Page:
Sauerkraut by itself I find a bit too acidic, but together with mashed potatoes it's great!

  5. #35
    Senior Member MonkeyGrass's Avatar
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    Quote Originally Posted by Dark Razor View Post
    Thx for the info, I might buy one of those, but man ... 200 Bux!

    Sauerkraut by itself I find a bit too acidic, but together with mashed potatoes it's great!
    I'm seeing them used on eBay for as little as $114. Not that that's cheap, but -$100 is always a good thing.
    I think I think more than you think I think.

  6. #36
    The Architect Alwar's Avatar
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    Quote Originally Posted by Dark Razor View Post
    Thx for the info, I might buy one of those, but man ... 200 Bux!

    Sauerkraut by itself I find a bit too acidic, but together with mashed potatoes it's great!
    You're welcome, how long do you keep cucumbers in for like in that picture? I might give that a go next.

  7. #37
    Senior Member Dark Razor's Avatar
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    Quote Originally Posted by Alwar View Post
    You're welcome, how long do you keep cucumbers in for like in that picture? I might give that a go next.
    Depends a bit on the temperature, generelly about 6-10 days. Ideal temperature AFAIK is around 25-30 degrees Celsius. Some people punch holes into them first with a tooth pick or somesuch so the brine can penetrate them better. The cucumbers should still be fairly firm after fermentation. If they are too soft or slimy something has gone wrong. It's normal that the brine turns milky.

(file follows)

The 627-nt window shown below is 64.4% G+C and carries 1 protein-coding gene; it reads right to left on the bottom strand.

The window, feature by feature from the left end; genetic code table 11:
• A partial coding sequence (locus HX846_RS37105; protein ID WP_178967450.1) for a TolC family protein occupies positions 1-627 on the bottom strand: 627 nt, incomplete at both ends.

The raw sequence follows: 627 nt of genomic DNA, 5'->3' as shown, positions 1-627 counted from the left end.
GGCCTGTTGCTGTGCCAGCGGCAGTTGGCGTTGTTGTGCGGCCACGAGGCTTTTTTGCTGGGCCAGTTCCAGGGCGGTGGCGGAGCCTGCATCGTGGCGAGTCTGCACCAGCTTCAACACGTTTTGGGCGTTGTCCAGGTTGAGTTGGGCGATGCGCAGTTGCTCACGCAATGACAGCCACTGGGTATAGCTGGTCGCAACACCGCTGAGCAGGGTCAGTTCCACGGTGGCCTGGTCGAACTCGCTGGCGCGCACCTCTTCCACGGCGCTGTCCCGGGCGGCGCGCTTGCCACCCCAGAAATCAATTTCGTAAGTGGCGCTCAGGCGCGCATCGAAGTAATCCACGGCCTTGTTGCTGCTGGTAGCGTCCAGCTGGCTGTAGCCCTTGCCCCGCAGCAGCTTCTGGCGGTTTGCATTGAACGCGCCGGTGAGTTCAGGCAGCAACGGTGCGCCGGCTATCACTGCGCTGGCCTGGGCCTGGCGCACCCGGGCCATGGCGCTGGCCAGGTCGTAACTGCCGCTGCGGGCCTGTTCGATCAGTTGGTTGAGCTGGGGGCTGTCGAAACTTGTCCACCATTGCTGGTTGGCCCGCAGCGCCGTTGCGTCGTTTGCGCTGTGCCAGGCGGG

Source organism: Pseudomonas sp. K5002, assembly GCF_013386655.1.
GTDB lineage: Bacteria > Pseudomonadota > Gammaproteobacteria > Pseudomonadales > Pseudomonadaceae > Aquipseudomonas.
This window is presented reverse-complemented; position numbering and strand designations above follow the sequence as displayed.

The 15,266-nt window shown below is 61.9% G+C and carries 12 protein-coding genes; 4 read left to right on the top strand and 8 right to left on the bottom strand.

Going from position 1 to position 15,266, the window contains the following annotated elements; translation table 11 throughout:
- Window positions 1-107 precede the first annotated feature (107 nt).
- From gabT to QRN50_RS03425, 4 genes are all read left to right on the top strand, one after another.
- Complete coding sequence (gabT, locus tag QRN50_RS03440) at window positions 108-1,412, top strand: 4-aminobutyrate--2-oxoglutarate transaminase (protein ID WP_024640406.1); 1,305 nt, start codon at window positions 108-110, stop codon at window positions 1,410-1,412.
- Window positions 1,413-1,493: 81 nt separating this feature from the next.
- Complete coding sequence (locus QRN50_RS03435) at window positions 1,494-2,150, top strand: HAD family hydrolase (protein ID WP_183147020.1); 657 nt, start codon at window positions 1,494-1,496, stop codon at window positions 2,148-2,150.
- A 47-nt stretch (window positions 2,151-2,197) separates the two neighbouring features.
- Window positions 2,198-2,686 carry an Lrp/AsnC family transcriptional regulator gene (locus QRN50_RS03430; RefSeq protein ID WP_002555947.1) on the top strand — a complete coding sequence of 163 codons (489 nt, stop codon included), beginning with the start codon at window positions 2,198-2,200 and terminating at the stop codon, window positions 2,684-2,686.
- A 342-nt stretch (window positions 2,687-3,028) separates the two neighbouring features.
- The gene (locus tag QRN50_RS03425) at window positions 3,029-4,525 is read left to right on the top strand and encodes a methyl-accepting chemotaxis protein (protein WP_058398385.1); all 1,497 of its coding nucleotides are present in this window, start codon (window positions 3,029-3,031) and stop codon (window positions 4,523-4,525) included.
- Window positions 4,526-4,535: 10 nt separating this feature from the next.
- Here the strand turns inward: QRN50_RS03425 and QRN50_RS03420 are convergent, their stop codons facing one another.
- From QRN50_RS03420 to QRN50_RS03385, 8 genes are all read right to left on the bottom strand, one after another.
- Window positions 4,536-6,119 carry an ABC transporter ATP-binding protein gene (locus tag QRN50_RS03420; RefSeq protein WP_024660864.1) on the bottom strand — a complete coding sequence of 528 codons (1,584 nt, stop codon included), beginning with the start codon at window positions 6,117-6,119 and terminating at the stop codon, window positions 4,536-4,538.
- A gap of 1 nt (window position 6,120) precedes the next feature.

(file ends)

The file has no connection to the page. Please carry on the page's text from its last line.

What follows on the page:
These types of fermented cucumbers are common in Russia, Eastern Europe and Germany. You can also use cut-up larger cucumbers instead.

    As spices you can (for example) put in wine leafes, dill, black pepper and juniper berries.

  8. #38
    Pumpernickel
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    good for the butt?

  9. #39
    The Architect Alwar's Avatar
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    Quote Originally Posted by Dark Razor View Post
    Depends a bit on the temperature, generelly about 6-10 days. Ideal temperature AFAIK is around 25-30 degrees Celsius. Some people punch holes into them first with a tooth pick or somesuch so the brine can penetrate them better. The cucumbers should still be fairly firm after fermentation. If they are too soft or slimy something has gone wrong. It's normal that the brine turns milky.

    These types of fermented cucumbers are common in Russia, Eastern Europe and Germany. You can also use cut-up larger cucumbers instead.

    As spices you can (for example) put in wine leafes, dill, black pepper and juniper berries.
    Nice, I'm going to try this next.

    Quote Originally Posted by JustHer View Post
    good for the butt?
    Fermented foods replenish beneficial digestive flora that results in a positive pooping experience.

  10. #40
    Pumpernickel
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    A positive pooping experience..... Ya don't say!